He remembered those days well, long before Beast Boy and Cyborg had joined, and Starfire had arrived from her home planet. It felt like another lifetime to him now. Originally believing her to be the result of one of his more frequently occurring arguments with Batman, he'd dismissed the half demon as a mere figment of his imagination. She'd first appeared to him in a dream, after all, coming to tell him of how he was destined to lead a group of teenage superheroes in the never-ending battle against evil, and he had wanted nothing more at the time than to be able to step away from his mentor's shadow. But it wasn't long until she showed up in person, and soon after, they moved to Jump City and formed the Teen Titans.

In a way, the two were like kindred spirits. Both had their secrets, shadows that darkened their pasts and haunted their dreams, though neither could have imagined to what extent the other had suffered. Yet, they were able to understand another like no one else could because of this. It was how Robin had known he could trust her after the incident with Doctor Light. How he knew that her reluctance to admit fear caused the trouble it did the night they watched Wicked Scary after battling Control Freak.

And how Raven knew whenever something was troubling him, empath or not.

Growing up an only child, Robin found himself looking to the girl as a surrogate older sister (an annoying, omnipotent, know-it-all sister, but a sister nonetheless), and she in turn saw him as the brother she never had. It was a bond they cherished dearly, though neither would ever admit so aloud.

"My point is," she continued, interrupting his musings, "there's only one other person in this world who could possibly know and care about you more than I do…" her eyes briefly closed in concentration, "…and she's currently in her room, crying her eyes out." Robin tried to appear outwardly unaffected at the news, though he clenched his fists tightly.

There was a pause, and Raven just barely had time to move before the boy delivered a harsh mid-air spin kick to the punching bag with such power that it tore from the chains securing it in place. It flew into the nearby wall, exploding on impact and sending a cloud of dust everywhere.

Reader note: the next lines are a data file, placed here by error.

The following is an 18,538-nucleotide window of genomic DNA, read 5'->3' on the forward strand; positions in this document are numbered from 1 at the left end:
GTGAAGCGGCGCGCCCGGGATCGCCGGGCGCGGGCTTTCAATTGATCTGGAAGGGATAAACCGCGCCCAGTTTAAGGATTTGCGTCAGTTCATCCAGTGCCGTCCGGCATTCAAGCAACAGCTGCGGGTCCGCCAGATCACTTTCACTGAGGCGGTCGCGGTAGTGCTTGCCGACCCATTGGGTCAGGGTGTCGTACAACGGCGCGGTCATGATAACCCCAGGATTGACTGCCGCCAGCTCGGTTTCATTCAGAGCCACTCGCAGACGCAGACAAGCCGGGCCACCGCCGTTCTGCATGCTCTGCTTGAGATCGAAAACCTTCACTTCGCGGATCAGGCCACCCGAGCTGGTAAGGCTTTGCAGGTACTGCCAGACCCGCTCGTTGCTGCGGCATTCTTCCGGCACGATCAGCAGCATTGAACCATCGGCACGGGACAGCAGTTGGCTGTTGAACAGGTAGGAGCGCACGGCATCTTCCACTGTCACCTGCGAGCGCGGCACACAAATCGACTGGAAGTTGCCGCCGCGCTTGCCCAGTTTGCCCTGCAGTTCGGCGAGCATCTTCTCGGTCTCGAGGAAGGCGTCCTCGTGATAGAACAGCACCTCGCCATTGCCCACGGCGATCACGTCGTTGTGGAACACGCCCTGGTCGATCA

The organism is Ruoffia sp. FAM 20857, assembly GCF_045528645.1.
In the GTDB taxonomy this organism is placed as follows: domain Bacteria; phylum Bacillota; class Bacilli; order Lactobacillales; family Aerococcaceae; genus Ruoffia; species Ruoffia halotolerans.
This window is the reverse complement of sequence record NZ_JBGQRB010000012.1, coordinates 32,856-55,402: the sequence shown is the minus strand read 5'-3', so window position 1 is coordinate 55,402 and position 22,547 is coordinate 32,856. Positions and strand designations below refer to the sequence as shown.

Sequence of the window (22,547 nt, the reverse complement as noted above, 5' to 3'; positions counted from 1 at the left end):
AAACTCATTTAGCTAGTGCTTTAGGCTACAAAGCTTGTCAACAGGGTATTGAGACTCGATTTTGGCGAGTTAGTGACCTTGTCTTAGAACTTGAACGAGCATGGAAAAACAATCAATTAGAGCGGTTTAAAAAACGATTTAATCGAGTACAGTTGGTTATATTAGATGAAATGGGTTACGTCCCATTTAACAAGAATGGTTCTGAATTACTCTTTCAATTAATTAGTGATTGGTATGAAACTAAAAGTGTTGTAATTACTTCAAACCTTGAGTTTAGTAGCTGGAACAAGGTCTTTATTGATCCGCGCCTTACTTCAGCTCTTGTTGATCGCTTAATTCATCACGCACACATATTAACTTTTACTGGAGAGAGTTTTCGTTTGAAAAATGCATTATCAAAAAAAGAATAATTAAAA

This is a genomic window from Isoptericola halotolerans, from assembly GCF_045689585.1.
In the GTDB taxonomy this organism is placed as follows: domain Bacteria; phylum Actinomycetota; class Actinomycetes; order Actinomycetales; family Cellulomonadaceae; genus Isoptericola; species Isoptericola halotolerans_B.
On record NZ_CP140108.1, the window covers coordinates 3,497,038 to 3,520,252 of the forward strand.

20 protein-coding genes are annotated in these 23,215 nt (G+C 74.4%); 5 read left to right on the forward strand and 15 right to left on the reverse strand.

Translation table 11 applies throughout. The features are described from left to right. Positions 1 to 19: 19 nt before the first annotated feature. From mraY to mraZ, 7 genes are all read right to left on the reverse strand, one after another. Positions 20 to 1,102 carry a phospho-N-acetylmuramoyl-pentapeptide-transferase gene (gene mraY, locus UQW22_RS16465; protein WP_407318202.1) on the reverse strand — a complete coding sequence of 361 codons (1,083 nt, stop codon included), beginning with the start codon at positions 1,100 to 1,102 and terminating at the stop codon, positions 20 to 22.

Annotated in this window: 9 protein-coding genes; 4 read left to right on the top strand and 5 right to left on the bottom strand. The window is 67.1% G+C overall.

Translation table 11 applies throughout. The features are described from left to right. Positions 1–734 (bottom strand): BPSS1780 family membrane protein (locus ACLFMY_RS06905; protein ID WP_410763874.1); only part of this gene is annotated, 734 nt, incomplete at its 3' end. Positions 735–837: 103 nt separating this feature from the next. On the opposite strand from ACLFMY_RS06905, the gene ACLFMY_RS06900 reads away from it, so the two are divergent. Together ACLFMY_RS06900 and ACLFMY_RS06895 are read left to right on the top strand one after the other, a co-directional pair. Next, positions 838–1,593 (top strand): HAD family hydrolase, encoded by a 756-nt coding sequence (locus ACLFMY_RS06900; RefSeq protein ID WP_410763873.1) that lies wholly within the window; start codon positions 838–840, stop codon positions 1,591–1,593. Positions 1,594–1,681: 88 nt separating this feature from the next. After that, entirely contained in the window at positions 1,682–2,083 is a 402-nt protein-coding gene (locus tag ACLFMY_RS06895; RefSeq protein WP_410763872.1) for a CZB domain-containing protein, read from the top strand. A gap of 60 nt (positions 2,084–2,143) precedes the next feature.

When the air cleared, she put down her telekinetic shield. Her eyes traveled from Robin to the pile of sand that had accumulated around them and back again. An eyebrow rose.

"I don't wanna hear it," Robin muttered, brushing past her.

As Raven watched him storm out the door, a faint smile appeared as she realized where he was heading. Hardly glancing back, she casually waved one hand, and the dust and scraps of leather glowed an iridescent black before rising into the air, reassembling themselves before reconnecting with the newly-fixed ceiling chain. Then she, too, headed out of the training room.


Starfire piled the last of her clothing into the oversized suitcase, pushing down on the fluffy cloth so that the case would be able to snap shut. A few seconds later, she raised a hand to wipe away the tears from her eyes before glancing around the room. Her walls, once decorated with bright, cheerful photographs, were bare. The abundance of stuffed animals was no longer in sight. Almost anything colorful had already been packed away in dull boxes and bags.

Everything that had made the room hers was gone, and never had she felt so out place.

With a heavy sigh, the Tameranian floated sadly over to her dresser to collect the last of her trinkets. It was a wonder she was even still able to fly, as her mind was clouded with sadness and regret. Her hands delicately traveled over each item, pausing as they came upon a small framed picture next to her vanity mirror. Everything else was forgotten as she picked it up, eyes glazing over with reminiscence at the sight.